KOTA KINABALU: Failure by Parliament to approve the additional 13 Sabah state seats could render the upcoming Sabah state election null and void, said Parti Warisan Sabah.
Warisan vice-president Junz Wong said contesting only 60 state seats would go directly against the amendment to the Sabah constitution which was approved by the Sabah assembly on Aug 9, 2016.
The amendment to Article 14 Clause (2) of the state constitution increased the number of Sabah assembly seats from 60 to 73 members.
“I have tried to talk about it at the last sitting but was told that it was not the right time to talk.
“To me, if the amendment was passed already by the assembly and if Parliament does not approve it, then it is an insult to Sabah and our constitution.
“From what I heard, they are having second thoughts because they are not confident about some of the seats.
“But whatever it is, they must respect us. Whether they like it or not, they must gazette it,” he said.
Wong, who is also Likas assemblyman, admitted that Warisan is hoping for the 13 new seats to be approved in Parliament because the party had based its work on the assumption that the new seats will be included in the coming general election.
Last year, Election Commission (EC) chairman Mohd Hashim Abdullah said that parliamentary approval is all that remains for the proposed electoral boundary redelineation to take effect in Sabah.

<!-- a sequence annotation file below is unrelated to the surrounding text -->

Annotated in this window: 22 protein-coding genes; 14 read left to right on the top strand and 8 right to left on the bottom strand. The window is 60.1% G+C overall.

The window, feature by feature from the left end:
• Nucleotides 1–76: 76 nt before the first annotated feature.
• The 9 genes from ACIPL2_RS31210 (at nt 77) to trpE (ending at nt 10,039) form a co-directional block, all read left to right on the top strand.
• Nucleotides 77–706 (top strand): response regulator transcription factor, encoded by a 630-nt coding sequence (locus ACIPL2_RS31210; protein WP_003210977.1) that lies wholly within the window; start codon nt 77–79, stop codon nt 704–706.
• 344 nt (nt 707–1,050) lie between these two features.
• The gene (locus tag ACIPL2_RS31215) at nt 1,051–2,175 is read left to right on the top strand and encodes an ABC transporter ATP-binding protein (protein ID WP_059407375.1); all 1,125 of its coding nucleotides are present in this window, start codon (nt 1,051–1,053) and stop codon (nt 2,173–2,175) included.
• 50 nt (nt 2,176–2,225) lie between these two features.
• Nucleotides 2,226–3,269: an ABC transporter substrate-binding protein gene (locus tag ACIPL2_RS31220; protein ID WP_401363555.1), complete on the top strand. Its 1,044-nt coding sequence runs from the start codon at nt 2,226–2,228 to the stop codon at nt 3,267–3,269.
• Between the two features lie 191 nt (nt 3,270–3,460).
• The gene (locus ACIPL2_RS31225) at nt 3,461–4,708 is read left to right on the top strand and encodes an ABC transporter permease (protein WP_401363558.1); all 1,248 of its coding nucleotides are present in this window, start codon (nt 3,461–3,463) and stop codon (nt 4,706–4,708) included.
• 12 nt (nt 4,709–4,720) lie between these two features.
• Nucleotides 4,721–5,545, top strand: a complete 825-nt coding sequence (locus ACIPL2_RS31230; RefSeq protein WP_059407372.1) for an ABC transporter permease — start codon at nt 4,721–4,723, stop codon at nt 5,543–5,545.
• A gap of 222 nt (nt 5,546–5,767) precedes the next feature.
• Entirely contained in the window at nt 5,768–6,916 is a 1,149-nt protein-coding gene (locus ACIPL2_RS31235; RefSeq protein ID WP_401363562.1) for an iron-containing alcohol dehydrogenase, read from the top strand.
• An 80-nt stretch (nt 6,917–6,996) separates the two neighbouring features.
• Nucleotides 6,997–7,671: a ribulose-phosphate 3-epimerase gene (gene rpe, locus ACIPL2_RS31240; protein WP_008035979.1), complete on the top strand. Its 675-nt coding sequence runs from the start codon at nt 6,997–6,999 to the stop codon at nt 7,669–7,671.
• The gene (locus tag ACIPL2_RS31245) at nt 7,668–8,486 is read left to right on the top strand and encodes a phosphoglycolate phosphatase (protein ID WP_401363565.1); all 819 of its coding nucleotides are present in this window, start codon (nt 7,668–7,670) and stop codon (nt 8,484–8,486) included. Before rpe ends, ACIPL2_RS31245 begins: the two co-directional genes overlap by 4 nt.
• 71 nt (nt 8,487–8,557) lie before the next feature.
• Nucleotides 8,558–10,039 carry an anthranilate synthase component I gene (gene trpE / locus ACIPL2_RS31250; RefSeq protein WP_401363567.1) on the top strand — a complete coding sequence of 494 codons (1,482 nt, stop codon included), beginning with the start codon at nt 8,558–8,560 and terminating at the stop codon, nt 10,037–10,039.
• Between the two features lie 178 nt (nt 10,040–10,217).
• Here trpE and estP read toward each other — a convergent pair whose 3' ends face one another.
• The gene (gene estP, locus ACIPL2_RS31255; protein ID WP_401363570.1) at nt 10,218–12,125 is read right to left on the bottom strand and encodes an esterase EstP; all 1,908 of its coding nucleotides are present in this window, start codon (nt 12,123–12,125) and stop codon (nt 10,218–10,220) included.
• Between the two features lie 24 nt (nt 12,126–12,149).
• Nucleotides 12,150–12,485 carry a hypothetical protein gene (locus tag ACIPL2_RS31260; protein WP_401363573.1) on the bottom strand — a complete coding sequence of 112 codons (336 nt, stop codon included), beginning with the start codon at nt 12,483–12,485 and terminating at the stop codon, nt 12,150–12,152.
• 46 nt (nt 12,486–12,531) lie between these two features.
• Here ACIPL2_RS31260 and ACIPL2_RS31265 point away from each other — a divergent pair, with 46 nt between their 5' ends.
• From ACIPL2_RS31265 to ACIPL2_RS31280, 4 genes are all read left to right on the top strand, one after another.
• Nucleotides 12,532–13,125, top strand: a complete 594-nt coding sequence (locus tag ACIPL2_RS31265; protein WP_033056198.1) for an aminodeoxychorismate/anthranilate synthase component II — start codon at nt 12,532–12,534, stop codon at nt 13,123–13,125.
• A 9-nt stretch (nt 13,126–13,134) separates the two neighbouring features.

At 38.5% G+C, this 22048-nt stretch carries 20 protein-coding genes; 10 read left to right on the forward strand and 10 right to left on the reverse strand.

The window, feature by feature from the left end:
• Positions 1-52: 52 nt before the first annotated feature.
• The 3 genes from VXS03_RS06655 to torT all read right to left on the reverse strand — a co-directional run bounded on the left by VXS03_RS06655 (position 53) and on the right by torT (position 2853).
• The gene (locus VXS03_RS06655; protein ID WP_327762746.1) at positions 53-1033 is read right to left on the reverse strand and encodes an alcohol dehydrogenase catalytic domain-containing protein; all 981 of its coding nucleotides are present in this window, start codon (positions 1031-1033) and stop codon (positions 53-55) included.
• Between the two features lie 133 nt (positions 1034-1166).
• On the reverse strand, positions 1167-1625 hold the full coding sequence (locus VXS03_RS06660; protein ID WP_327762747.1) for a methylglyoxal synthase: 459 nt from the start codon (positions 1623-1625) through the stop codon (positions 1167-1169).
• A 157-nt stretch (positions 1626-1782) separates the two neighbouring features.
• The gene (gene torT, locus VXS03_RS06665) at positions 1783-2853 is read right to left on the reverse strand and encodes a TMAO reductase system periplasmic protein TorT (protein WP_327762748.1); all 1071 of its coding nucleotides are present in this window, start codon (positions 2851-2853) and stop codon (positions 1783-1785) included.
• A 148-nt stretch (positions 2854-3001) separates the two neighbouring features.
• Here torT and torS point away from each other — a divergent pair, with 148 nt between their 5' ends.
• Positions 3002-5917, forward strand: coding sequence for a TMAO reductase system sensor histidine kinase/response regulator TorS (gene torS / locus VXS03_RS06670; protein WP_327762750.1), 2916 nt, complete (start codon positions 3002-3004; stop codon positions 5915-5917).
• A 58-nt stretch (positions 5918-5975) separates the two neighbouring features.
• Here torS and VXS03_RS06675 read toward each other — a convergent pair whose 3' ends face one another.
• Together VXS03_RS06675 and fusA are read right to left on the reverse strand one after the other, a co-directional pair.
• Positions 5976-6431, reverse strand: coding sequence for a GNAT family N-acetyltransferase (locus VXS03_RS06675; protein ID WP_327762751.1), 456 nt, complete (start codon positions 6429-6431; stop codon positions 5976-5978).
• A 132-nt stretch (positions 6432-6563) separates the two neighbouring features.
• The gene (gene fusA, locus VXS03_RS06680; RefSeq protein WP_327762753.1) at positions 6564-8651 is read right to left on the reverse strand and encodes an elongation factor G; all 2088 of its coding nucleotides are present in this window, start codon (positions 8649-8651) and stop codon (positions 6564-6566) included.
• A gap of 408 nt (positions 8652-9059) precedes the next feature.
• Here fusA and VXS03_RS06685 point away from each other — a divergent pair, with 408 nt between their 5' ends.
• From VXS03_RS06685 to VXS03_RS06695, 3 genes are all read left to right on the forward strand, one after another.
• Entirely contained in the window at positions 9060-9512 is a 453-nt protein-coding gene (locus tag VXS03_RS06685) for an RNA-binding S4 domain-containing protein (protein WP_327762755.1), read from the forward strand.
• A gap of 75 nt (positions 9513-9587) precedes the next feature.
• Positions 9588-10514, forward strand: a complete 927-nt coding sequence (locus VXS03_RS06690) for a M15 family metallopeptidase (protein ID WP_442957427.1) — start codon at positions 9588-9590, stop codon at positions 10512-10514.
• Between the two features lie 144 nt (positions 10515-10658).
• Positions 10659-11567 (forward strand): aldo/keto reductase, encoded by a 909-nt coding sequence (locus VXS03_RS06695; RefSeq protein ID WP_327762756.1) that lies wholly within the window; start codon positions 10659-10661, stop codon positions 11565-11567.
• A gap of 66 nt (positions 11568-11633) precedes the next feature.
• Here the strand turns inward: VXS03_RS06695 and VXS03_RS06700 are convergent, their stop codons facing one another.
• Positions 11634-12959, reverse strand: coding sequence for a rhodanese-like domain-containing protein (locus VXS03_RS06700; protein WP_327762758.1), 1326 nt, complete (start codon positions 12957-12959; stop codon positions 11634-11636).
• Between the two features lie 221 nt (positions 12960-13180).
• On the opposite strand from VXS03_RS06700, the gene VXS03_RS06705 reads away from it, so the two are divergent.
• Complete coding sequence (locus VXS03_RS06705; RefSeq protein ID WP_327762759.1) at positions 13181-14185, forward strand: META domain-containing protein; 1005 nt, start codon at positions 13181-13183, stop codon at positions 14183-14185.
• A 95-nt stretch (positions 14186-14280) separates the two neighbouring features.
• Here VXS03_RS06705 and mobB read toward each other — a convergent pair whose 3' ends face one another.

The proposed 13 state seats would see an additional six Muslim-majority, two non-Muslim majority, four mixed and one Chinese-majority.
Pintasan in the Kota Belud parliamentary constituency is among the new seats, with up to 90% Muslim voters.
Other Muslim-majority seats are Tanjung Dumpil in the Putatan parliamentary constituency, Pantai Dalit (Tuaran), Sungai Manila (Libaran), Lamag (Kinabatangan) and Kukusan (Kalabakan).
The four mixed seats are in Bengkoka (Kudat), Darau (Sepanggar), Telupid (Beluran) and Mengaris (Kota Marudu).
The two seats with non-Muslim Bumiputera majority are Dambai (Papar) and Tulid (Pensiangan).
The sole new Chinese-majority seat is Segama in Lahad Datu town, under the Silam parliamentary constituency.
Last year, Sabah Progressive Party (SAPP) president Yong Teck Lee also questioned the state government on the status of the additional seats, saying that if the state election this year is only for 60 assembly seats, then it is possible that a breach of the Sabah constitution would occur.